The health care debate – Parsons Sun: Opinion

In civic classes you are taught that the reason for government entities is to accomplish collectively what we can’t accomplish individually.

The best example is national defense which couldn’t possibly be accomplished individually.

Currently, our political leaders are engaged in a debate as to what role government should play in providing health care to the American people.

The Affordable Care Act requires companies selling health care insurance to provide coverage for doctor visits, emergency room visits, hospitalization, outpatient services, ambulance services, prescription drugs, lab tests, preventative care, pediatric care, mental health care, rehabilitative services and maternity leave among other things.

Under the current GOP plan, states can opt to waive any of the essential benefits required under the ACA, including pre-existing conditions. This provision of the bill would allow insurance companies to charge higher premiums based on a person’s “health status,” i.e. pre-existing conditions, providing the state has a program to help pay the largest claims or has a high risk pool. President Trump continues to tell the American people that he will protect people with pre-existing conditions.

In addition, insurance companies would be allowed to charge elderly people five times the amount that younger people pay rather than the three times the rate allowed under the ACA.

Research done by the AARP indicates that 40 percent of American’s between the ages of 50 to 64 or 25 million people have pre-existing conditions.

The fact of the matter is what this nation needs is to have an all inclusive national health care system funded by every single American similar to the Canadian system. Most of the industrialized nations of the world have comprehensive health care coverage. Why should the citizens of the richest nation on earth not have health care coverage for all its citizens?

Canadians seem to have a different perspective about health care, believing that health care is a right, according to Dr. Philip Caper, founding director of MaineAllCare, a non-profit organization. He recently wrote that he once overheard a Canadian doctor say, “Isn’t that what democracy is all about? Our universal care is the highest expression of Canadians caring about each other.”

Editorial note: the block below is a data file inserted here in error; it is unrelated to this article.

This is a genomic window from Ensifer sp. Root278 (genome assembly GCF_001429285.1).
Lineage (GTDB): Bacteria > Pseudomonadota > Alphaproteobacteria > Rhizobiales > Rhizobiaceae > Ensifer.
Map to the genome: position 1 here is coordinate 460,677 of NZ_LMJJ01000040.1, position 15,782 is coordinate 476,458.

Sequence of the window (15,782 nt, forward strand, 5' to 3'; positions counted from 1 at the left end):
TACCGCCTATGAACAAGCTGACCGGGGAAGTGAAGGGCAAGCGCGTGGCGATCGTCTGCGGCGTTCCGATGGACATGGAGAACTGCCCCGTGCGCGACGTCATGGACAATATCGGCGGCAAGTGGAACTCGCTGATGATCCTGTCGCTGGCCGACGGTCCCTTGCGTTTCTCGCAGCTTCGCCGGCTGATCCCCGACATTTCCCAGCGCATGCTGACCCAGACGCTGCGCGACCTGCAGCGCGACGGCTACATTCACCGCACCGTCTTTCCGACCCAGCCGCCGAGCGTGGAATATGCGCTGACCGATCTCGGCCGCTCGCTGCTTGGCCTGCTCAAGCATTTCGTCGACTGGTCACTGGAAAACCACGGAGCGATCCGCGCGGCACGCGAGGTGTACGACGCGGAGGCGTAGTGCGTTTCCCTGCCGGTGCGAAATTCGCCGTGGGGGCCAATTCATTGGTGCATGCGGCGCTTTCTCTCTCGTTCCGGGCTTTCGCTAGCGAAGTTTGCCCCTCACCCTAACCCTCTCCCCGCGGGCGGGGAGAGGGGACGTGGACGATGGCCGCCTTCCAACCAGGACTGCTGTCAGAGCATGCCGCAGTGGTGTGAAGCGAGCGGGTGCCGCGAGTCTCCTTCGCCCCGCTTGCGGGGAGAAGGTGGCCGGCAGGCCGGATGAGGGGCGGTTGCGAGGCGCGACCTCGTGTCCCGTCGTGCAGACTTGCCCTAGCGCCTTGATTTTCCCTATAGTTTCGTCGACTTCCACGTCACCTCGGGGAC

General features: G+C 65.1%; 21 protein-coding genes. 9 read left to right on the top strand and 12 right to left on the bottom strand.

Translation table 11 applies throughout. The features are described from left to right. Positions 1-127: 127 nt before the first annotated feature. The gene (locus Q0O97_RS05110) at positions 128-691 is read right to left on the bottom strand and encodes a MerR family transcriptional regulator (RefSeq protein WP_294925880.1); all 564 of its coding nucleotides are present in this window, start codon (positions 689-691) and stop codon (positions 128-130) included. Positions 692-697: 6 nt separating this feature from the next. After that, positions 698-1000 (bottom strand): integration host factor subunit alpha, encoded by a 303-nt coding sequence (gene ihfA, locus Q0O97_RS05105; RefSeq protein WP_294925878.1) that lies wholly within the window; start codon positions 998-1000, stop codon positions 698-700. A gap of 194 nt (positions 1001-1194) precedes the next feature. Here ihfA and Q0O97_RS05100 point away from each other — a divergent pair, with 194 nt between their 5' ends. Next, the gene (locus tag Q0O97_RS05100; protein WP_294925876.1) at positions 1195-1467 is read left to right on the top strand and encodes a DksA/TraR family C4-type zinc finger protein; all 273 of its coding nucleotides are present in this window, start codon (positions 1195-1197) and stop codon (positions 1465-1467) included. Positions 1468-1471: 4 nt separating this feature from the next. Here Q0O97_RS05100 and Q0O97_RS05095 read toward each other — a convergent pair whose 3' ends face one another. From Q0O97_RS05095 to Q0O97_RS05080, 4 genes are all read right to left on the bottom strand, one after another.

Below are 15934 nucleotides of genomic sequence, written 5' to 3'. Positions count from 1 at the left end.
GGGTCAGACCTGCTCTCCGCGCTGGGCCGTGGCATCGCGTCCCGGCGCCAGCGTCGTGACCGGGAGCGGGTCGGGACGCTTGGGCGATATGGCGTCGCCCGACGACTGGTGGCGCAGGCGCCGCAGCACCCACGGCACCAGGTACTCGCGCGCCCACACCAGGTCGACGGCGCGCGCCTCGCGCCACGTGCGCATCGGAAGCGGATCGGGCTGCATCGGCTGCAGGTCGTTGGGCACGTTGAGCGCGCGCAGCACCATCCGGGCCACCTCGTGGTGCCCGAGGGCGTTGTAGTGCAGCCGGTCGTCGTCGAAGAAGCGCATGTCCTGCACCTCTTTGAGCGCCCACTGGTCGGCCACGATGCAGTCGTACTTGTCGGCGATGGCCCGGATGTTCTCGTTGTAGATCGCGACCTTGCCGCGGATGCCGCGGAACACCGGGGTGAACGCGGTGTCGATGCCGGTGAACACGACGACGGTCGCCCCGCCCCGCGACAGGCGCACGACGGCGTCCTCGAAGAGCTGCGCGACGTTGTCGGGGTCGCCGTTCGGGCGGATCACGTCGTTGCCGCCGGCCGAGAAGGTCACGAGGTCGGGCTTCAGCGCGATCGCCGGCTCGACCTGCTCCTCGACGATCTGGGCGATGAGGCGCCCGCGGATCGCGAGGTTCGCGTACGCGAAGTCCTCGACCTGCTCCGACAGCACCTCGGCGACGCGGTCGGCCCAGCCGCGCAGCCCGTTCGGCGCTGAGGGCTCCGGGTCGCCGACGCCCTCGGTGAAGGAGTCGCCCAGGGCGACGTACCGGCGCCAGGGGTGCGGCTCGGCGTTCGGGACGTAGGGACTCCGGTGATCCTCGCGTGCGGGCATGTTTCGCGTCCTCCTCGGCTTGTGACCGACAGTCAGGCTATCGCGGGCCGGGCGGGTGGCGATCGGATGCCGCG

Caper observes that the Canada’s tax-financed health care system covers everyone, gets better results, costs about two-thirds of what ours does and is far more popular than ours.

More than 50 national organizations including doctors, nurses, hospitals, teachers, churches and the AARP have come out in opposition of the Republican plan.

One hope for Americans might be the recent formation of a student movement of some 1,500 medical students from 150 medical schools who have come together to save and improve the ACA.

Jonathan Well, medical student at Georgetown University School of Medicine, a spokesman for the group, recently wrote, “The cold, indifference of repeal or an anemic replacement is fundamentally not compatible with the principles of medicine.”

Well states that most developed countries have a national health care system and for them medicine is something of a social creed, while in the United States health care is an individual aspiration. “There is no overreaching societal desire to ensure everyone has access,” he says. “That mentality also permeates the practice of medicine.”

Because of the Affordable Care Act, he writes, “We are the first generation of medical students ‘raised’ with a different mentality.”

Even the most casual observer can see that the loser of the American Health Care Act would be the poor, the elderly and the sick, while the winners would the rich, the healthy and the insurance companies.

Certainly, the ACA has its faults and should be improved. Paul Y. Song, M.D., recently wrote in the Huffington Post, that things which should have been discussed by the political parties are what to do about the 29 million people who remain uninsured, the fact that the average insured family pays an extra $1,017 in premiums to cover the cost of care for the uninsured, the fact that there were 1.7 million medical related bankruptcies in 2014 and that at last count there were 3,300 registered health care insurance lobbyists in Washington.

The Republican party’s health care would cut Medicaid funding by $370 billion over the next 10 years which would not only be devastating to the poor of Kansas but also impose a hardship on rural hospitals and their ability to keep their doors open.

The Kansas delegation in Washington should pay particular attention to the proposal to create high risk pools for those who can’t afford normal insurance.

They should read the results of a study of high risk pools by Jean Hill, Ph.D., University of Kansas Medical School, which concluded that high risk pool will never work because they are prohibitively expensive to administer, they are exceedingly expensive for consumers to purchase and offer less than optimal coverage.

If we don’t bite the bullet and create universal health care for the American people, we should at least someway “drain the swamp” of all the money pouring through the lobbyists to influence health insurance legislation. Until the money is taken out of the system, the insurance companies will be pulling the strings.

Recently, John Oliver on his HBO show, “Last Week Tonight,” said that replacing Obamacare with the American Health Care Plan would be like replacing a catheter with a garden hose. Ouch!